Key considerations for private fund managers in wake of DOL Letter on private equity in ERISA plans

Private equity fund and other sponsors should take note of a recent U.S. Department of Labor Information Letter  regarding the inclusion of private equity and other alternatives in defined contribution (DC) plans subject to the U.S. Employee Retirement Income Security Act of 1974, as amended (ERISA). Though not a safe harbor from liability, the letter provides a useful framework for plan sponsors and other plan fiduciaries in evaluating whether to add private equity funds and other alternatives to a participant-directed plan lineup.

By way of background, 401(k) and other participant-directed ERISA plans have traditionally shied away from including private equity and other alternatives principally because of the cost and illiquid nature of those asset classes. Widespread litigation brought against plan sponsors and service providers, on a wide range of theories, including the allegation that the fiduciary selected overly expensive investment options, has only compounded this reluctance. Still today, alternative investments remain a relative rarity in DC plans.

The DOL letter provides a roadmap of sorts for the plan sponsor or other fiduciary responsible for selecting a broadly diversified investment option, such as a target date fund or a balanced fund, with allocations to private equity (and, by extension, other alternatives). The diversified fund could itself make private equity investments or it could gain private equity exposure through a fund-of-funds structure. Regardless of whether the diversified fund invests in private equity directly or indirectly, it must indeed be diversified with mostly liquid asset classes. The DOL hints that the diversified fund could have up to15 percent exposure to alternatives, but on this point, no explicit cap is stated or required.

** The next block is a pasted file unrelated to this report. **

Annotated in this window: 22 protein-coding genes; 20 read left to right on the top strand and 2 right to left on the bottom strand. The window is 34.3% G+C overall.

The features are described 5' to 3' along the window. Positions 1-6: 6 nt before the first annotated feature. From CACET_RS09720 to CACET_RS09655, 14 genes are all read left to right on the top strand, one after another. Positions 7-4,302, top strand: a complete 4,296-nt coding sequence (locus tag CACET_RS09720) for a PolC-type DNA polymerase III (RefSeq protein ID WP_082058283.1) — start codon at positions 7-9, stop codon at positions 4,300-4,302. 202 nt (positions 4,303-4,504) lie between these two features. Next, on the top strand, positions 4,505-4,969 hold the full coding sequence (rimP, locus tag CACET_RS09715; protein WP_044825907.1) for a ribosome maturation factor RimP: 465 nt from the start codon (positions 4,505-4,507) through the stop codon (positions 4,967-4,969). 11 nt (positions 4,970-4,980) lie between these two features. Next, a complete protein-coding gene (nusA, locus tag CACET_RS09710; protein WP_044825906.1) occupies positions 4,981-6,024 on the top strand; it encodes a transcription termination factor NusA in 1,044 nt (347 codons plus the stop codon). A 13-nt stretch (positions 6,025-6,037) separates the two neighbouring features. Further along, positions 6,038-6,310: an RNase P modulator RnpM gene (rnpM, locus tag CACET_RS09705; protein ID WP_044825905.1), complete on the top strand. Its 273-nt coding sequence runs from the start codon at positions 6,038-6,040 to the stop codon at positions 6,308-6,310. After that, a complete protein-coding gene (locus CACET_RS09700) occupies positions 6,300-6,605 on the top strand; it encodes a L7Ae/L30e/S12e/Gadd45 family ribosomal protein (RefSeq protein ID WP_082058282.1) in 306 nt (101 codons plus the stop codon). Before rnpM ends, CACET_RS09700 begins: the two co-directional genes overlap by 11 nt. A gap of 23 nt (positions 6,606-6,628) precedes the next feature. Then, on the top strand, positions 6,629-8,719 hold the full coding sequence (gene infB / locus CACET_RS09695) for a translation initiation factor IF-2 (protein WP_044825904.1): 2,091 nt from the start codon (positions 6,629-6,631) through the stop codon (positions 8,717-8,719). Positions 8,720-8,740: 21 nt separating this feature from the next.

The letter, therefore, does not offer comfort to plan sponsors for offering a private equity or other alternatives fund as a standalone investment option into which plan participants directly invest, which would separately raise securities laws issues. Nor the does the letter offer guidance to plan sponsors on offering an investment option that has significant exposure to private equity or other alternatives.

Plan sponsors who are interested in private equity and other alternatives will seek products that are sufficiently liquid to facilitate participant withdrawals and exchanges. The plan sponsor may also inquire whether the private equity holdings will be valued according to accounting standards, and if the risk disclosures regarding the private equity investments will be sufficient for, and understandable to, plan participants in their consideration of whether to invest in a diversified investment option that has exposure to private equity. Fee pressure seems likely.

Private equity fund sponsors may wish to consider whether they would want to manage all or part of the diversified fund. This vehicle will likely hold “plan assets,” and, therefore, operate in accordance with ERISA (including the fiduciary duties and prohibited transaction rules), though this depends on how the fund is structured. Fund sponsors who have no interest in being subject to ERISA, and who have historically relied upon the venture capital operating company (VCOC) exception from “plan assets,” may instead opt to offer their products to a third-party manager, who would manage the diversified investment vehicle.